If you're in the market for an in-line four-cylinder naked streetfighter motorcycle, there aren't many options. The latest entrant to this space is the Suzuki GSX-S750, which was showcased at the Auto Expo 2018 in February. The motorcycle has now been launched at an attractive price of Rs 7.45 lakh, ex-showroom, Delhi and at this price the motorcycle will compete with the Triumph Street Triple S/RS, Kawasaki Z900, Honda CBR650F and the upcoming Ducati 821. While things look great on paper, actual performance can be quite different at times. Best way to find out was to ride the motorcycle and what better place to put the bike through its pace than a former F1 circuit. We rode the Suzuki GSX-S750 at the Buddh International Circuit recently and here's why you should consider it and why its competitors should be worried and start thinking of price-cuts.
Now once I headed out on the track, the first thing I noticed and fell in love with was the way this motorcycle sounds!
The exhaust has a deep bass and combined with the reworked air intake, the overall aural effect is immensely satisfying. Powering the GSX S 750 is a 749 cc in-line four-cylinder motor with a power output of about 113 hp @ 10,500 rpm and 81 Nm of torque at 9,000 rpm. Response from the motor at low revs is good and while we are yet to ride the motorcycle on roads, the drivability shouldn't be an issue.
On the track, it hardly took any time for me to get used to the dynamics of the GSX S 750 and by the second lap I was committing myself completely into corners and by the third lap, my braking distance too had reduced significantly. The ABS kicked in regularly to control things but having an option to switch it off would have been better.
The engine offers impressive acceleration once past about 5,000 rpm and this meant that powering out of corners was never a challenge. Mid-range and top-end turned out to be impressive on the motorcycle and on the back straight, I was able to touch a top whack of 232 kmph as indicated on the speedo.
The six-speed gearbox is slick and worked perfectly on the track and its well-matched ratios should make it a treat to use in real-world conditions as well.
Despite being one of the oldest engines in its segment, the engine impressed a lot and can hold firm against any of its competitors in the country.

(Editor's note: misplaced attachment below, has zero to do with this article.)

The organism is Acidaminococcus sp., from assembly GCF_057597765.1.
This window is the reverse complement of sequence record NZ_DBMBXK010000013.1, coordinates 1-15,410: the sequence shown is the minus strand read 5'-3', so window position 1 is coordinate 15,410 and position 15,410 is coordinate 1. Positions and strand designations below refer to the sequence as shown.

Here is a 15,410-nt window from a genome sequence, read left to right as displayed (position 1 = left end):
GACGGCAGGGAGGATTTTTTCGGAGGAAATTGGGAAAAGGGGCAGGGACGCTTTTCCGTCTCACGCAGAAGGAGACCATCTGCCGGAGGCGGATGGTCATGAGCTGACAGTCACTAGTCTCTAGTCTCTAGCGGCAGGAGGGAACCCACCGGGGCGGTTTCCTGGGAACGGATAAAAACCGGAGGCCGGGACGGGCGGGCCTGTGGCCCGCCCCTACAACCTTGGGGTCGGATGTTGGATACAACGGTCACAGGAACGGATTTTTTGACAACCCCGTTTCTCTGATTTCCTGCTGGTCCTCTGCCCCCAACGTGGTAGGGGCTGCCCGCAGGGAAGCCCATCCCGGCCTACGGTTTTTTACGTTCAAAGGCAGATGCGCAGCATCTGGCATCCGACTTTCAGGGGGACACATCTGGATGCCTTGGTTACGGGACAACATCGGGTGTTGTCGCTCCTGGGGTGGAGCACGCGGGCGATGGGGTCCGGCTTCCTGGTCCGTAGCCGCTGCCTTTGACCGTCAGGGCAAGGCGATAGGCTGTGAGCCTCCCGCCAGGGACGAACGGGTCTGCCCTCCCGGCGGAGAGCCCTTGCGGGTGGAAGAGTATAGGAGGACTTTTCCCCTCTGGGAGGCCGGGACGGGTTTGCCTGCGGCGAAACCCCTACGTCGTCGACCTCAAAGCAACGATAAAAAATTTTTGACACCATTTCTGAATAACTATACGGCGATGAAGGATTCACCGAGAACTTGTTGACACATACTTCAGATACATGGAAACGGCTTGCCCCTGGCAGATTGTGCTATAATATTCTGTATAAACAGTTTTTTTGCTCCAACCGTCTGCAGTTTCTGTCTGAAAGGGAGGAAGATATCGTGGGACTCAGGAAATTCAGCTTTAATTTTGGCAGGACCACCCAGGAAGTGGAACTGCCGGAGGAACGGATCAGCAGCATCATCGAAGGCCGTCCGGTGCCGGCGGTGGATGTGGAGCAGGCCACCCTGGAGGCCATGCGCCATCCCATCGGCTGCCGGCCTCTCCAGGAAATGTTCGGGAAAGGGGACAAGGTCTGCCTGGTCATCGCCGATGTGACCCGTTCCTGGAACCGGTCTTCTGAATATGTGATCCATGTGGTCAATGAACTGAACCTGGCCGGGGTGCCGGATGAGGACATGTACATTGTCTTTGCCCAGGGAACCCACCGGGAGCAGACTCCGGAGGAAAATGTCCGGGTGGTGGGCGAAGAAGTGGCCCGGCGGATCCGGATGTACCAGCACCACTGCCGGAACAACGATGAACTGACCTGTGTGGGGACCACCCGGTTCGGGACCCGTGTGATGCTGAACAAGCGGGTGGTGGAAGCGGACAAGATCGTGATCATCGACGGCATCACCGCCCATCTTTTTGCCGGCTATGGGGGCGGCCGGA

The other impressive aspect of the motorcycle was the handling. Despite weighing 215 kg, the motorcycle was flickable and leaned into corners with ease. With the KYB inverted forks in front, monoshock at the rear and Bridgestone Battlax Hypersport S21 tyres, grip through the corners was easy to find and always more than reassuring even when pushing hard. Helping matters further was the traction control system, which allows for three modes with varying level of intervention.
Now with 200 kmph being breached regularly through the evening, brakes had a critical role to play and boy oh boy they did impress! Initial bite is excellent and feedback from the lever and pedal is good, allowing for more confidence in the machine. Even after 7 flat-out laps in our first session, brake fade was quite less and almost ignorable. Plus, this is a motorcycle designed for the street, not for the track but doesn't fail to impress even here.
Menacing and purposeful, just like a naked streetfighter should be! The Suzuki GSX-S750 to my eye is possibly the best-looking naked motorcycle south of Rs 10 lakh. The small and sharp headlamp looks straight out of the Transformers movie and the edgy and chiselled plastic bits along with a muscular fuel-tank add a fair bit of drama to the already purposeful design. The big exhaust can on the side is the only bit that doesn't look dramatic and eventful. In a nutshell, if you're looking for a motorcycle that will get you a lot of jealous and admiring looks then the GSX-S750 has little competition. It not only sounds brilliant, it looks too!
Instrumentation includes an LCD display that offers a wide range of readouts including speed, engine revs, odometer, trip meter, time, gear indicator, Distance to Empty, average fuel-efficiency and traction control settings. There are three intervention levels to choose for the traction control and it can be turned off too but the ABS is not switchable. Suspension at the front and rear is adjustable for pre-load and modes for traction control can be selected on-the-fly so you don't need to stop or slow down to make any changes.
How the motorcycle performs in the real world is something we'll find out soon but considering the initial observations, Suzuki has launched the right motorcycle at the right price of Rs 7.45 lakh. Kawasaki Z900 and Triumph Street Triple now have a reason to look behind their shoulders in the form of the Suzuki GSX S 750. A handsome-looking motorcycle that can be great fun for both, the seasoned as well as maturing rider without trying to kill him/ her. At under Rs 7.5 lakh, this actually sounds quite a bargain!